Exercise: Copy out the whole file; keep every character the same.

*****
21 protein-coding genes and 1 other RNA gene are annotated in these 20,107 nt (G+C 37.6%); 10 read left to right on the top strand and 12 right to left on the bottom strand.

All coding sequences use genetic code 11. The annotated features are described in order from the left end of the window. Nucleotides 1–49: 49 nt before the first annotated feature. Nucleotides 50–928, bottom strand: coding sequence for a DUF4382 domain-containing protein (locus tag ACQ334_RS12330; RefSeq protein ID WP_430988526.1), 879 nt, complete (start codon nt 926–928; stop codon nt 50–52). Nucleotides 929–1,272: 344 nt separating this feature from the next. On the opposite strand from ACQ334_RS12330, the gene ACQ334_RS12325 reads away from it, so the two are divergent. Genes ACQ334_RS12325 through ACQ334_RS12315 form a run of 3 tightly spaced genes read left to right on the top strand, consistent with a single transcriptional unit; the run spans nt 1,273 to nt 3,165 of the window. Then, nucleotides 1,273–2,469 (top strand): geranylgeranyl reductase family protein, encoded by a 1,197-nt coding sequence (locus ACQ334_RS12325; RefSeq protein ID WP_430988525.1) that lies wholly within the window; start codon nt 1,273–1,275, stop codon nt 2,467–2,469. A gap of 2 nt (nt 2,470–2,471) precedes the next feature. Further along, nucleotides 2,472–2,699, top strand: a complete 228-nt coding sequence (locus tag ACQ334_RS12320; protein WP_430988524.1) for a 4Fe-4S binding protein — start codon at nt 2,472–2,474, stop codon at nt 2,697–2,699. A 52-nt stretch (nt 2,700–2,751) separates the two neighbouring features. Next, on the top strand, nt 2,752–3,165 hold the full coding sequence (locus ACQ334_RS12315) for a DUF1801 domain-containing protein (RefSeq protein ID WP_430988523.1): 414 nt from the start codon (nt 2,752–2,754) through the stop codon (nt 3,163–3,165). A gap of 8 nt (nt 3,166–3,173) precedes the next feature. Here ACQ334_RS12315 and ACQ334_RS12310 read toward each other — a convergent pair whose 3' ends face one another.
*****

21 protein-coding genes and 1 other RNA gene are annotated in these 20,107 nt (G+C 37.6%); 10 read left to right on the top strand and 12 right to left on the bottom strand.

All coding sequences use genetic code 11. The annotated features are described in order from the left end of the window. Nucleotides 1–49: 49 nt before the first annotated feature. Nucleotides 50–928, bottom strand: coding sequence for a DUF4382 domain-containing protein (locus tag ACQ334_RS12330; RefSeq protein ID WP_430988526.1), 879 nt, complete (start codon nt 926–928; stop codon nt 50–52). Nucleotides 929–1,272: 344 nt separating this feature from the next. On the opposite strand from ACQ334_RS12330, the gene ACQ334_RS12325 reads away from it, so the two are divergent. Genes ACQ334_RS12325 through ACQ334_RS12315 form a run of 3 tightly spaced genes read left to right on the top strand, consistent with a single transcriptional unit; the run spans nt 1,273 to nt 3,165 of the window. Then, nucleotides 1,273–2,469 (top strand): geranylgeranyl reductase family protein, encoded by a 1,197-nt coding sequence (locus ACQ334_RS12325; RefSeq protein ID WP_430988525.1) that lies wholly within the window; start codon nt 1,273–1,275, stop codon nt 2,467–2,469. A gap of 2 nt (nt 2,470–2,471) precedes the next feature. Further along, nucleotides 2,472–2,699, top strand: a complete 228-nt coding sequence (locus tag ACQ334_RS12320; protein WP_430988524.1) for a 4Fe-4S binding protein — start codon at nt 2,472–2,474, stop codon at nt 2,697–2,699. A 52-nt stretch (nt 2,700–2,751) separates the two neighbouring features. Next, on the top strand, nt 2,752–3,165 hold the full coding sequence (locus ACQ334_RS12315) for a DUF1801 domain-containing protein (RefSeq protein ID WP_430988523.1): 414 nt from the start codon (nt 2,752–2,754) through the stop codon (nt 3,163–3,165). A gap of 8 nt (nt 3,166–3,173) precedes the next feature. Here ACQ334_RS12315 and ACQ334_RS12310 read toward each other — a convergent pair whose 3' ends face one another.